Vertical speed hold hidden clickspot added to autopilot panel - with altitude hold engaged, clicking on the vertical speed clickspot will engage vertical speed hold mode, holding the vertical speed that existed at the point of engagement
Dynamic baggage added - a variety of baggage will appear in the baggage compartment, depending on the selected payload weight
Smoother cockpit pushbutton animations
GNS 530/430 screens resized to prevent edge clipping
Support added for SET ELECTRICAL FUEL PUMP 1 control assignment
Throttle quadrant cursor icons (hand/grab) updated to make it easier to see when your cursor is moving between levers
Amazing update! Can’t wait for this one to come out. The flight model updates and added EFB functionality sound fantastic! Especially as a VR user. I use the ingamepanels all-in-one tablet for much of the described functionality today, and it works great! But, with the limited space in the Arrow’s cockpit, having the ability to view SimBrief information, Navigraph charts and also have a notepad for writing clearances built in to the Arrow’s EFB is a great enhancement!!
That’s a nice looking update - fixes, improvements and new functionality. Will the new dynamic baggage match the aged condition of the aircraft interior, sort of like it’s been kicked along the floor all the way to the plane after being left in the rain overnight?
I would love to request for the Turbo Arrow that you consult with the Black Square dev and get proper turboprop simulation working. I hate adjusting the mixture in the climb in that plane, it takes me right out of the experience.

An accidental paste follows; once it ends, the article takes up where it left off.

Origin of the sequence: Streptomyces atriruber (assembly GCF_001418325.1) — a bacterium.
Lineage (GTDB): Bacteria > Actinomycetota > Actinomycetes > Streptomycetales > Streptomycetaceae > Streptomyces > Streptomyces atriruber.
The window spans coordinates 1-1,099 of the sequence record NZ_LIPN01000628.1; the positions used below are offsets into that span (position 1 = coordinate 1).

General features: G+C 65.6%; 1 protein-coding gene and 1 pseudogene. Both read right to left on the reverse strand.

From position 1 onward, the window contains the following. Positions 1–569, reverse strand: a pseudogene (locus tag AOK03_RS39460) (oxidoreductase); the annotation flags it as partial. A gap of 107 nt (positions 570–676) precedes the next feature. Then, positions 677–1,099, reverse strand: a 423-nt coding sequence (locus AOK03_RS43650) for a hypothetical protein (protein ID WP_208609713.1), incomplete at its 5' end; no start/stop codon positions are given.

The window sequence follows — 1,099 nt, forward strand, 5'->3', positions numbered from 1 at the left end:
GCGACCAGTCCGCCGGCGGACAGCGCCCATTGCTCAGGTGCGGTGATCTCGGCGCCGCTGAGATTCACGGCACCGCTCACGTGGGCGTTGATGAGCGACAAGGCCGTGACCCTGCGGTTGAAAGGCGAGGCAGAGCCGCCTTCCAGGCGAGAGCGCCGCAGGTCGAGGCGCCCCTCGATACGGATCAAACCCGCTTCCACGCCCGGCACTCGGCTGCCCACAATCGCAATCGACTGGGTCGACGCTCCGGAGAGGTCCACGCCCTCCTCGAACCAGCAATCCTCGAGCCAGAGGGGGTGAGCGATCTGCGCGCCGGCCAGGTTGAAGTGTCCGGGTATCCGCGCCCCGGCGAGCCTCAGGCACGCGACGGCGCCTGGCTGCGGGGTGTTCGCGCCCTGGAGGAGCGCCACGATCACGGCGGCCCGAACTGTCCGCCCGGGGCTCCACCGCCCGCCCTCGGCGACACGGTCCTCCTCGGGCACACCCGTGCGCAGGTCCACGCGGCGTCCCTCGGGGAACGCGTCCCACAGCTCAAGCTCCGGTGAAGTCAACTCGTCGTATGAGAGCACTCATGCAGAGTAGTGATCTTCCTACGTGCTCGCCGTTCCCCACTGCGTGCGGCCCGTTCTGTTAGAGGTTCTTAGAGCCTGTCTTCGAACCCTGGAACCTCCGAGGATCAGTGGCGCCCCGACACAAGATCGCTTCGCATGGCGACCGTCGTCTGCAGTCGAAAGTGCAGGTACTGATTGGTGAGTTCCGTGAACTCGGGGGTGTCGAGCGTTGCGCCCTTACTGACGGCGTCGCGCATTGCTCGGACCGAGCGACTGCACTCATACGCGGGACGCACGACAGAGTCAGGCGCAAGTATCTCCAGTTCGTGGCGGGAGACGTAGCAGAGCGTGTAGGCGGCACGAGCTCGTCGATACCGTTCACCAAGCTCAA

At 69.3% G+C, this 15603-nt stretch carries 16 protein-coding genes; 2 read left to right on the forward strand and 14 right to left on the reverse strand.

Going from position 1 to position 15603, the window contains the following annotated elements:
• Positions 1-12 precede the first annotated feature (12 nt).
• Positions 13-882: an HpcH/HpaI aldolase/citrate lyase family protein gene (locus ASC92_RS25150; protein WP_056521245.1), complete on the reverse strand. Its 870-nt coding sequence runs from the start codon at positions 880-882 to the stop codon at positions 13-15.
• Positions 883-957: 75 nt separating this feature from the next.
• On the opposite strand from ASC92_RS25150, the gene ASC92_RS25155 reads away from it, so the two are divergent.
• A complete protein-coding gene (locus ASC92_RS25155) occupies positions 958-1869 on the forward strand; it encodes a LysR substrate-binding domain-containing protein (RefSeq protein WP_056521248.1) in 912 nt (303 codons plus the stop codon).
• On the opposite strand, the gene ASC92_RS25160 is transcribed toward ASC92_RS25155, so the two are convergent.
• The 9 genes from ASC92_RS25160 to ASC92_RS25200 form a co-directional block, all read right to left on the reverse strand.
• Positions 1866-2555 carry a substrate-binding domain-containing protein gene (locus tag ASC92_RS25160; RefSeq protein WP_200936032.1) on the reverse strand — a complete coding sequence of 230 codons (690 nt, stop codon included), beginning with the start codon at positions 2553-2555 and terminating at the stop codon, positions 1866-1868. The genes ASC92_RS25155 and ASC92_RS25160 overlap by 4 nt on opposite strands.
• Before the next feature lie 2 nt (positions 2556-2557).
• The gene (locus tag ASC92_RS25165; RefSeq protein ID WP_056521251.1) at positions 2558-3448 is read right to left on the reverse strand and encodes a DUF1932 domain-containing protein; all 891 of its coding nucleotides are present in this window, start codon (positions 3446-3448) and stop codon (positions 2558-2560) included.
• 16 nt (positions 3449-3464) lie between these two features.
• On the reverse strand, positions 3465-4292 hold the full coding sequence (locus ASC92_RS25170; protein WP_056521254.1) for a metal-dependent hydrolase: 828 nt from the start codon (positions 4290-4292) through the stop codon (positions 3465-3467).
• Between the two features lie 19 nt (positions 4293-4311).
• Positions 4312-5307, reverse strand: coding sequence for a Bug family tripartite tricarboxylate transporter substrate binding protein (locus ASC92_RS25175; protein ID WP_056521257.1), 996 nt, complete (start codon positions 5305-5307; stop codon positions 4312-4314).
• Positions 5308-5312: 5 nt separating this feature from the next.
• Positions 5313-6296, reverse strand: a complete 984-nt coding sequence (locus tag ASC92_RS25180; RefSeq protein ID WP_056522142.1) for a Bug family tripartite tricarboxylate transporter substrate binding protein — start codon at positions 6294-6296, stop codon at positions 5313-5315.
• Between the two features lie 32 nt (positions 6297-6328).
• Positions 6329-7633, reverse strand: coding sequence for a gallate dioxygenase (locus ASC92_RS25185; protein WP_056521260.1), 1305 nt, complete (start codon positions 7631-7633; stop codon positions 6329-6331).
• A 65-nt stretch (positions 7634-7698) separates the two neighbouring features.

A turbo engine is not really normally aspirated, just the opposite. It is a reciprocating or piston engine. Because of the turbocharging you should not need to add power during climb untill you reach the critical altitude.
The Black Square Bonanza Turbo is “turbo normalized”, which keeps the engine at the same HP as if it were at sea level, all the way up to critical altitude, which means you keep it full rich all the way through the climb, even at high altitudes.
Unless the POH says otherwise, the biggest reason for controlling mixture in a turbocharged/turbonormalized aircraft below the critical altitude is to regulate engine cooling. That compressed intake air is going to be a bit hot relative to the gradually cooling air it would normally be taking in as you climb (even with an intercooler), thus it will be somewhat leaner due to temps.
But overall, in general, it should not be done as you would an NA engine.
As I’ve linked to it hopefully I can quote the relevant paragraph here;
Climb performance of the Turbo Arrow is good, with 1,000 feet per minute available right up to 10,000 feet or so, and with 72 gallons of fuel aboard, endurance is excellent. Count on 4.5 hours with an hour’s reserve at 75 percent; though the book says fuel flow at this setting should be 12 gal- lons per hour, this is based upon leaning to peak turbine inlet temperature, which few unmodified engines tolerate well. More conservative leaning proce- dures, like limiting TIT to 1,500 degrees F, well below the 1,650 degree F redline, result in about 13 gph at high cruise. Pull the power back to 65 percent, and you can lean a bit more aggressively, which will get you close to the book’s estimate of 10.8 gph.